There is neither Jew nor Gentile, neither slave nor free, nor is there male and female, for you are all one in Christ Jesus. (Gal 3:28, NIV)
According to Paul’s distinctions, I am a Gentile — goyim, not of the Jewish nation — and the same is probably true of most of you reading this. Christians around the world are heir to the mission of Paul and others to the Gentiles, and it’s easy to take this for granted. Why shouldn’t the gospel come to us, indeed, to all people? But as we’ve seen in Paul’s letters to the churches of Philippi and Galatia, this was neither assumed nor welcomed by many of the earliest believers, who were Jews.
Moreover, it’s easy for non-Jewish believers like myself to read the gospels and letters in an ethnocentric way, making Jews the stubborn obstructionists who kept getting in God’s way. But we have to remember that they thought and acted as they did, at least in part, because of a deeply rooted sense of history, an identity grounded in stories passed down from one generation to the next. It was hard for early Jewish believers to wrap their minds around the idea that God might make one nation out of many, Jews and Gentiles together, worshiping a Jewish Messiah.
Having said that, however, there is a sense in which they should have seen it coming. From the very beginning, God’s chosen people were blessed to be a blessing to others (Gen 12:3; Gal 3:8). And the Psalms and the prophets alike envisioned a future in which all nations (though not necessarily every individual in every nation) would be embraced by God.
. . .
Psalm 87 is a stunning example of this. Many of the psalms show a deep reverence for Mount Zion, Jerusalem, and the temple as the center of Jewish worship and the dwelling place of God. Psalm 87 begins in the same vein, using language that suggests that Zion was chosen by God in the same way the people themselves were chosen:
He has founded his city on the holy mountain.
The LORD loves the gates of Zion
more than all the other dwellings of Jacob. (Ps 87:1-2, NIV)
There are multiple direct and indirect references to Zion throughout the short psalm, including in the final verse:
As they make music they will sing,
“All my fountains are in you.” (vs. 7)
You may have heard the praise song “All My Fountains Are in You.” The lyrics draw on the Old Testament imagery of water as a divine blessing in a “dry and desert land”; the song encourages us to think of God as the source of life and blessedness. Here in Psalm 87, however, the final “you” refers first to Zion, and only secondarily to God, by implication.
But for our purposes, the important question is: who are “they”? Who’s making music? Who’s singing?
The answer is found in middle of the psalm. Here are the verses we skipped:
Glorious things are said of you,
city of God:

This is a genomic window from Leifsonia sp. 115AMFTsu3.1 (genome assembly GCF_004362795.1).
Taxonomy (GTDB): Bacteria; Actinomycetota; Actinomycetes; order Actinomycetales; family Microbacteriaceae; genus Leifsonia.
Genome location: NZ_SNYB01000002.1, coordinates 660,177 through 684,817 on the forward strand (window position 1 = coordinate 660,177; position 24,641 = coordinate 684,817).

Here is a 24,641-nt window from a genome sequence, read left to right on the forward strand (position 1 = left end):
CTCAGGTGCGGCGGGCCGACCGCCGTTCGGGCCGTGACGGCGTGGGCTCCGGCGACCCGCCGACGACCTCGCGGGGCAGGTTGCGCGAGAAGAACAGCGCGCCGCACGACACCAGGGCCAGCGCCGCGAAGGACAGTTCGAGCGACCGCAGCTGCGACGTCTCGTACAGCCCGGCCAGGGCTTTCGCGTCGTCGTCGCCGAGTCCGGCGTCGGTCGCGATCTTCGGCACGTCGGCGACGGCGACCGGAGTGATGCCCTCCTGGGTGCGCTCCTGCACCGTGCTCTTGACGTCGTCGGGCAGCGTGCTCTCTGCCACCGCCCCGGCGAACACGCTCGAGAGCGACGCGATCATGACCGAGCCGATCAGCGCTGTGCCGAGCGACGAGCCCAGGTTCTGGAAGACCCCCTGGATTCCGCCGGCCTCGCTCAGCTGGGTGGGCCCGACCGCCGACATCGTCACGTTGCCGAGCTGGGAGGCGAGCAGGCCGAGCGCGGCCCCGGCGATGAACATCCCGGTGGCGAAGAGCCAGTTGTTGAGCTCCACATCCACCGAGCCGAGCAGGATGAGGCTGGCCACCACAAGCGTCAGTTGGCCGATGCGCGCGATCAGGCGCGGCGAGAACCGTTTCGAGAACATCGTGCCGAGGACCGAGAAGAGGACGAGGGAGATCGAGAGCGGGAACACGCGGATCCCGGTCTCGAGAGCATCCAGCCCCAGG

“I will record Rahab and Babylon
among those who acknowledge me—
Philistia too, and Tyre, along with Cush—
and will say, ‘This one was born in Zion.’”
Indeed, of Zion it will be said,
“This one and that one were born in her,
and the Most High himself will establish her.”
The LORD will write in the register of the peoples:
“This one was born in Zion.” (vss. 3-6)
It’s as if God is calling the roll of all those born in the holy city and signing their birth certificates. And who makes the roll call?
“Rahab” is a symbolic name for Egypt (e.g., Isa 30:7). Thus, the roll call begins — shockingly — with Egypt and Babylon. For an Israelite, there could scarcely be a more counterintuitive way to begin the list. Egypt, of course, enslaved the Israelites for hundreds of years. Their miraculous escape from captivity in the Exodus was a defining moment in their history. Later, Babylon was the site of the people’s exile for decades. Their utter hatred for Babylon is enshrined in texts like Psalm 137.
Then Philistia, Tyre, Cush: these all represent surrounding peoples and nations with whom God’s chosen had been in conflict. When I think of the Philistines, I think of David versus Goliath; but the Philistines were often at war with the Israelites. In Ezekiel 26, wealthy Tyre comes under the condemnation of God; Jesus’ reference to Tyre and Sidon in Matthew 11 suggests that they had become proverbial examples of rebellion against God. In Ezekiel 30, Cush (today, roughly northern Sudan) is prophesied to suffer the same doom as Egypt.
This one, this one, that one, God says: Philistia, Tyre, Cush. Born in Zion? Not physically, of course. But spiritually, symbolically? These outsiders?
This is much more than hospitality to strangers. It’s beyond what we might call allowing these people to be “naturalized citizens.” Jews would surely have heard this psalm declaring their enemies to have a God-given birthright.
. . .
Jews versus Gentiles. Slave versus free. Male versus female. These were some of the major social distinctions of Paul’s day. For our own day, we could add to the list: distinctions based on ethnicity, on a history of conflict or oppression, on relative positions in a hierarchy of power. Psalm 87 envisions a future in which all such distinctions are overcome, in which enemies become like family.
To Paul, that future had already arrived: You are all one in Christ Jesus.
Our job is to not live in the past. Who is the “them” to our “us”?